The mere fact that my legs are a part of the whole of my body is, if I go ahead with the amputations, going to be difficult to get my head around. Like it or not, our bodies do feature large in our sense of self. Our identity is not exclusively defined by our physical embodiment – if it were, social networking wouldn’t really be a thing – but our bodies are extremely important in the formation of our own personal identity. That goes for people with disabilities, too. It will take a shift in my thinking to accept my body the way it is after amputation if that’s what I decide to do. I will adjust though, just as most people do when changes to their bodies occur.

The surgeon I visited saw no reason why I shouldn’t have a double leg amputation if that’s what I want. He certainly believed the advantages would far outweigh any negative considerations. I am waiting on a second opinion after which I will go back to the surgeon I saw a couple of days ago. Knowing our health system I’m going to have plenty of time to think on it.

The Body Beautiful

Over the past few nights I’ve been indulging in a bit of televisual entertainment. I don’t watch a lot of television anymore. I have, like many others in the age of broadband, replaced one screen for another. If I’m not staring at my microwave waiting for last night’s dinner (version 2.0), I’m watching something, probably comedy or a documentary, on my computer screen.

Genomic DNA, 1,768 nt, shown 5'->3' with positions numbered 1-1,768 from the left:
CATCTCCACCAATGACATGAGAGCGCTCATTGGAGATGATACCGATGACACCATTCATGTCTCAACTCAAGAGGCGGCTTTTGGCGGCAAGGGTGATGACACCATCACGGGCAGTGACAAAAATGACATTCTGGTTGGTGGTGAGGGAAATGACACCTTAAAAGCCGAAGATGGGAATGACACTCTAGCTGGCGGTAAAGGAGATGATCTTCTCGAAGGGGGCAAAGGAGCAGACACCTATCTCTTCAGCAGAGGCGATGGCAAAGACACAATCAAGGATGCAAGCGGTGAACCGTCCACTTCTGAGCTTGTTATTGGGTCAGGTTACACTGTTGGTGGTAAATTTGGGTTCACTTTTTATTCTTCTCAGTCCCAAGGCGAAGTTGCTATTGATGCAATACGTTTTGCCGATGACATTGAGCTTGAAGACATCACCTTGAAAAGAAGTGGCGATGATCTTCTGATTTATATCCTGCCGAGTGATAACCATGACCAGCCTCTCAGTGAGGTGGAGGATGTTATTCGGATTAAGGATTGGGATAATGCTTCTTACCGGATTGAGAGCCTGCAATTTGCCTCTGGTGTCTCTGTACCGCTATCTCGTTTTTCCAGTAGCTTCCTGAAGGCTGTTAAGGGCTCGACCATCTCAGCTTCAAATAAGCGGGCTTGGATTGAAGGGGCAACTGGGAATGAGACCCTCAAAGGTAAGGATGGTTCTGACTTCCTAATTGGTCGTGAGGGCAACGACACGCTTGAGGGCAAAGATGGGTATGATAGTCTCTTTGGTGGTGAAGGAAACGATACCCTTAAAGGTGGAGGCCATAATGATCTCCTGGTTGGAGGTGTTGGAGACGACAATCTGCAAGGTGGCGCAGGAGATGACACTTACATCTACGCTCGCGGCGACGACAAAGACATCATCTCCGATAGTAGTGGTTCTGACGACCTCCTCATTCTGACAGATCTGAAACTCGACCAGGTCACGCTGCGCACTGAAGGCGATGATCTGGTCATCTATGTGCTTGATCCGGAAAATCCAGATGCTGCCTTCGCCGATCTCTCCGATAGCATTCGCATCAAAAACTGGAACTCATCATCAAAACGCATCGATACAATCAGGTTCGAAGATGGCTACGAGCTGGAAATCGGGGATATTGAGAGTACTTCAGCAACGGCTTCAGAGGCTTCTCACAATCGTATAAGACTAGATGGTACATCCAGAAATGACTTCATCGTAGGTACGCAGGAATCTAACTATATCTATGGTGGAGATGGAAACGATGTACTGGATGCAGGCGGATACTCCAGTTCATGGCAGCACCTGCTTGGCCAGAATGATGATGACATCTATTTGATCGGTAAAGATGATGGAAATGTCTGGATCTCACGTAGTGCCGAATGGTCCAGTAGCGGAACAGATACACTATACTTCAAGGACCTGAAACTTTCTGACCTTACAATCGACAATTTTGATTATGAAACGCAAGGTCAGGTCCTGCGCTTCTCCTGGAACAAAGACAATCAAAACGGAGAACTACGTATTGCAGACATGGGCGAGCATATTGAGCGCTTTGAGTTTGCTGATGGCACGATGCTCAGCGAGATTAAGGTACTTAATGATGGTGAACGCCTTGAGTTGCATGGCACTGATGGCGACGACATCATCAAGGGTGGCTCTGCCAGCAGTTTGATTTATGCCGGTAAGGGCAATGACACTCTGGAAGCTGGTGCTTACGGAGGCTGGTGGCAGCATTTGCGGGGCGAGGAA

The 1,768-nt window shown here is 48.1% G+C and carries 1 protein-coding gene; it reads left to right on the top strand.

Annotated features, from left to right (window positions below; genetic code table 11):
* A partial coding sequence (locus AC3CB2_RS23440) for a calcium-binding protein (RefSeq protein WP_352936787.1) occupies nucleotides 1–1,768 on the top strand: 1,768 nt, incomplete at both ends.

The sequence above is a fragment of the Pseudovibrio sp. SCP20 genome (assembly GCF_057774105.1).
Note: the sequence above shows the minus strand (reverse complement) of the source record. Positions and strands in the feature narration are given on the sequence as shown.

Strangely the last couple of animated comedies I’ve seen, episodes of Futurama and American Dad, have had a big impact on me. They have got me thinking. I’ve also been left feeling very disturbed.

Futurama is a programme I have liked a lot over the years. I think the writing is really smart and often takes you to places you wouldn’t expect from the genre. The story lines aren’t afraid to really examine the human condition and while it is a comedy, it has left me in tears on more than one occasion. It can be oddly moving.

I used to like American Dad a lot when it came out. The characters are all very funny and some of the jokes were well executed. I don’t know if it’s me or the show but I’m just not interested in it anymore. Like a lot of Seth Macfarlane’s comedy vehicles, I find I don’t see the point in a lot of it as comedy. It no longer makes me laugh. It tends to see a line and cross it for the sake of it and to me that’s often at the expense of the comedy. Obviously, this is just an opinion. Tastes change and mine are clearly going through an evolution.